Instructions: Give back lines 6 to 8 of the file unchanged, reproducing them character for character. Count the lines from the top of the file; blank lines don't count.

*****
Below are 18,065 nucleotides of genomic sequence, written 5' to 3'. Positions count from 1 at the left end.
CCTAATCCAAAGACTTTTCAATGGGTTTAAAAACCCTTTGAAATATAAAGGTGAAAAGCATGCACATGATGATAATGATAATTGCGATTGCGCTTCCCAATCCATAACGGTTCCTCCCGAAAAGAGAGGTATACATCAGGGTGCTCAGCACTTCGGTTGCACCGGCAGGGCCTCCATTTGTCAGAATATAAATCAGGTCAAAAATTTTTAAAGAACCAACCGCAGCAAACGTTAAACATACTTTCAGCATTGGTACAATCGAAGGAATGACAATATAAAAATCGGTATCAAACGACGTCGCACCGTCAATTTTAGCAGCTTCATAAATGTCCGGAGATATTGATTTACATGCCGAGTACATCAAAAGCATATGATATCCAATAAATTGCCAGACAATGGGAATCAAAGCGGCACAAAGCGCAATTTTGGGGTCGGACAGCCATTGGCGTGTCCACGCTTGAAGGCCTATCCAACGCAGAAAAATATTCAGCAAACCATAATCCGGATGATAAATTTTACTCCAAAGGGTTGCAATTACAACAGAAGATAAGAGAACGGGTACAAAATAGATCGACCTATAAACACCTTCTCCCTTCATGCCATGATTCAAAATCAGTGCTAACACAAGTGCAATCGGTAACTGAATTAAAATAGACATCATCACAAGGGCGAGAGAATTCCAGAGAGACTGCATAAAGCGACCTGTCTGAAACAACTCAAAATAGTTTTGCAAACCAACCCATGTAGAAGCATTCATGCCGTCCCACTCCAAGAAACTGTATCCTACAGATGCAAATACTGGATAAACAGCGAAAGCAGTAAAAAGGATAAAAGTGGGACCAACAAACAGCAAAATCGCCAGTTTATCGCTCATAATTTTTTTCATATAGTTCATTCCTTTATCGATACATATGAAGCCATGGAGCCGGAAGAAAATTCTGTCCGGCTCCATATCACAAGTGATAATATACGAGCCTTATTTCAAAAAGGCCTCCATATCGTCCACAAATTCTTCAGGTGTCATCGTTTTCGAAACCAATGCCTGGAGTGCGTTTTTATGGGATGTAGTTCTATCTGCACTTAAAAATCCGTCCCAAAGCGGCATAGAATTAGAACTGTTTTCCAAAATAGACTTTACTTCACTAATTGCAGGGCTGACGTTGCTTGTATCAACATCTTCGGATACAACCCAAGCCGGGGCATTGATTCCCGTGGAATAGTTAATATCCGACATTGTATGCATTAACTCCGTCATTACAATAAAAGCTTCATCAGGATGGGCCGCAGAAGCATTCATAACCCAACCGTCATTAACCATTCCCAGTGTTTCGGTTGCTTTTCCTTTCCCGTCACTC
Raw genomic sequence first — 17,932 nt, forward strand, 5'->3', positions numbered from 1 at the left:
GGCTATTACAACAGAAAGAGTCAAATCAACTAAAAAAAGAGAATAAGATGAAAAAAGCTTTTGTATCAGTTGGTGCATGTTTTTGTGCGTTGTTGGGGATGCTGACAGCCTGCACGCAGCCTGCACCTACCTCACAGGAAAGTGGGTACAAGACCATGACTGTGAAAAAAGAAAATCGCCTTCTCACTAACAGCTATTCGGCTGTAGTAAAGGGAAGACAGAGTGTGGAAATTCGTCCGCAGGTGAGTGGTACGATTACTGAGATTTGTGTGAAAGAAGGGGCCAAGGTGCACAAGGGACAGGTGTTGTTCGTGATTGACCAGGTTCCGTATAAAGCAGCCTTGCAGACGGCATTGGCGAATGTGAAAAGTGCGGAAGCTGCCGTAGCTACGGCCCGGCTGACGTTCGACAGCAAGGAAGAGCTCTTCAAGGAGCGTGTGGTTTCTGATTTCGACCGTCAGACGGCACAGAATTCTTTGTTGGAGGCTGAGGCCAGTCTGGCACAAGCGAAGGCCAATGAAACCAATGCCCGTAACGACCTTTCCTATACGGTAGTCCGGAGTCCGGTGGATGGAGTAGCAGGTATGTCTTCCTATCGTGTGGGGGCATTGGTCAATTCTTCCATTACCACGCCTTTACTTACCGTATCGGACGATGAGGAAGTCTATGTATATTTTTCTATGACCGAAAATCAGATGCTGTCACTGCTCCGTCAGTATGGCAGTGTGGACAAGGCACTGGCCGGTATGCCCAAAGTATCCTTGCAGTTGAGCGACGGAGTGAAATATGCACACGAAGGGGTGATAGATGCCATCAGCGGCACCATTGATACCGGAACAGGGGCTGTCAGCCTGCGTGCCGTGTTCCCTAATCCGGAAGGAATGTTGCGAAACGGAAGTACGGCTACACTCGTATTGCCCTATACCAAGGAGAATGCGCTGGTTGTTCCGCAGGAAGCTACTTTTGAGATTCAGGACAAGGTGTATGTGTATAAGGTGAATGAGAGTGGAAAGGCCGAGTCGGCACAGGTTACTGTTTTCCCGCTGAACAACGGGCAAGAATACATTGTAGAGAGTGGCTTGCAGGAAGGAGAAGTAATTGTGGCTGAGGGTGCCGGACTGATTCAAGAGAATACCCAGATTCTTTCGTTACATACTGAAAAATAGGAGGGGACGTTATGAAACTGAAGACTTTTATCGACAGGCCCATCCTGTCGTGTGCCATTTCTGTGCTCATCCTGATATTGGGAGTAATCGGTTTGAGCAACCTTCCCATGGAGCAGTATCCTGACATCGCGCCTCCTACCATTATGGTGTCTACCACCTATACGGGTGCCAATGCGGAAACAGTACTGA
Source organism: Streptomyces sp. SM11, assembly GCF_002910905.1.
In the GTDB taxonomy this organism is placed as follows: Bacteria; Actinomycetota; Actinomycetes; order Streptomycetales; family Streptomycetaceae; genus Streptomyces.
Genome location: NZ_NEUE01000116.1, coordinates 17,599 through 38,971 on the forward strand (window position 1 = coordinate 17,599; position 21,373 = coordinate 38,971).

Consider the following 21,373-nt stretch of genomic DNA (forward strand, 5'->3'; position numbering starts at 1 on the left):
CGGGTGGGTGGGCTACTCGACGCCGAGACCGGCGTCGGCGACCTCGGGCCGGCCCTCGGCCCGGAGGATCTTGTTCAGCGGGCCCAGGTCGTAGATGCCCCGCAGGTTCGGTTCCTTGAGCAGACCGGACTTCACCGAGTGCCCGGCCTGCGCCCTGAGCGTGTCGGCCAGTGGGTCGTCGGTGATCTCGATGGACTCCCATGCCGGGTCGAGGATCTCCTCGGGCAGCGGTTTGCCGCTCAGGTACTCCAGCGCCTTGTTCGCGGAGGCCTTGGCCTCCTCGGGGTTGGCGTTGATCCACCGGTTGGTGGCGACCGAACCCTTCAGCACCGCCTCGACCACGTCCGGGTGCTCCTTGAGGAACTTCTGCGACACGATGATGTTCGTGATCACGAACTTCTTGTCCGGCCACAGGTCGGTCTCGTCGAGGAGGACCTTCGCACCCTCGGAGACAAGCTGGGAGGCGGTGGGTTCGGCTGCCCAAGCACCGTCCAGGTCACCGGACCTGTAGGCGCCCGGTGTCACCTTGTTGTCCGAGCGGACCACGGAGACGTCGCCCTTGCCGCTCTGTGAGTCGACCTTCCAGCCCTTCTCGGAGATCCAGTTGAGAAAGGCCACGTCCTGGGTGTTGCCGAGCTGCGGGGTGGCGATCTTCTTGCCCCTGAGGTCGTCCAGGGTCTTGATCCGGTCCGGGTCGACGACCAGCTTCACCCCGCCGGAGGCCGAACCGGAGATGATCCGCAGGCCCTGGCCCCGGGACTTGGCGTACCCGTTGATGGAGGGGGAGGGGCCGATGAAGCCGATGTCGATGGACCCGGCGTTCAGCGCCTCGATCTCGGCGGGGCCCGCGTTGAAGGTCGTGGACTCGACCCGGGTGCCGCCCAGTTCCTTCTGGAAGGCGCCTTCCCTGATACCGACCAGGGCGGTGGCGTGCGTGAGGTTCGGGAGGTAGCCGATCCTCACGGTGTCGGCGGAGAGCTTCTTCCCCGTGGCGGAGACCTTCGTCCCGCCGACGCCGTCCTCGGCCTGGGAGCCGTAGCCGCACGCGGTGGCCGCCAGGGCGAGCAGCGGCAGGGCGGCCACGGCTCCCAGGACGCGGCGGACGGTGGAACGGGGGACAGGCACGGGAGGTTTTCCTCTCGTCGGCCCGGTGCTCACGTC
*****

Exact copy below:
In the GTDB taxonomy this organism is placed as follows: Bacteria; Actinomycetota; Actinomycetes; order Streptomycetales; family Streptomycetaceae; genus Streptomyces.
Genome location: NZ_NEUE01000116.1, coordinates 17,599 through 38,971 on the forward strand (window position 1 = coordinate 17,599; position 21,373 = coordinate 38,971).

Consider the following 21,373-nt stretch of genomic DNA (forward strand, 5'->3'; position numbering starts at 1 on the left):